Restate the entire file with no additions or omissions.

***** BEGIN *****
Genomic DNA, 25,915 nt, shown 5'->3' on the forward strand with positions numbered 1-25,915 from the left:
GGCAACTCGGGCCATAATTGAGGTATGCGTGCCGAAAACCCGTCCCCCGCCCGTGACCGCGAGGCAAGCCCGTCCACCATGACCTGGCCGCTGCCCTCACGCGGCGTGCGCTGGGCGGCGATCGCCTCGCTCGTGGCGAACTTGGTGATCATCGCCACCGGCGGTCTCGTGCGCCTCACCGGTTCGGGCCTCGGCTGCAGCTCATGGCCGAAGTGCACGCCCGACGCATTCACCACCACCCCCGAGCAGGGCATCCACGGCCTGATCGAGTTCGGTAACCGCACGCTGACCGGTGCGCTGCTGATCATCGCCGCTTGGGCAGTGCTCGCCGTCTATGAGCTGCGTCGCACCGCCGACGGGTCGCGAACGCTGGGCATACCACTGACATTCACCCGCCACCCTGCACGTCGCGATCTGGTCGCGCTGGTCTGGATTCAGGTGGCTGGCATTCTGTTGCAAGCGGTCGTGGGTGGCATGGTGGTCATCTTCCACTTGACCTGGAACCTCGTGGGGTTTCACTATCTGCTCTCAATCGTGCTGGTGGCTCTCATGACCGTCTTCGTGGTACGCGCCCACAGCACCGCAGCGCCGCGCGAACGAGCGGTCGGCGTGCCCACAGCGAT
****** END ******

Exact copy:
Genomic DNA, 25,915 nt, shown 5'->3' on the forward strand with positions numbered 1-25,915 from the left:
GGCAACTCGGGCCATAATTGAGGTATGCGTGCCGAAAACCCGTCCCCCGCCCGTGACCGCGAGGCAAGCCCGTCCACCATGACCTGGCCGCTGCCCTCACGCGGCGTGCGCTGGGCGGCGATCGCCTCGCTCGTGGCGAACTTGGTGATCATCGCCACCGGCGGTCTCGTGCGCCTCACCGGTTCGGGCCTCGGCTGCAGCTCATGGCCGAAGTGCACGCCCGACGCATTCACCACCACCCCCGAGCAGGGCATCCACGGCCTGATCGAGTTCGGTAACCGCACGCTGACCGGTGCGCTGCTGATCATCGCCGCTTGGGCAGTGCTCGCCGTCTATGAGCTGCGTCGCACCGCCGACGGGTCGCGAACGCTGGGCATACCACTGACATTCACCCGCCACCCTGCACGTCGCGATCTGGTCGCGCTGGTCTGGATTCAGGTGGCTGGCATTCTGTTGCAAGCGGTCGTGGGTGGCATGGTGGTCATCTTCCACTTGACCTGGAACCTCGTGGGGTTTCACTATCTGCTCTCAATCGTGCTGGTGGCTCTCATGACCGTCTTCGTGGTACGCGCCCACAGCACCGCAGCGCCGCGCGAACGAGCGGTCGGCGTGCCCACAGCGAT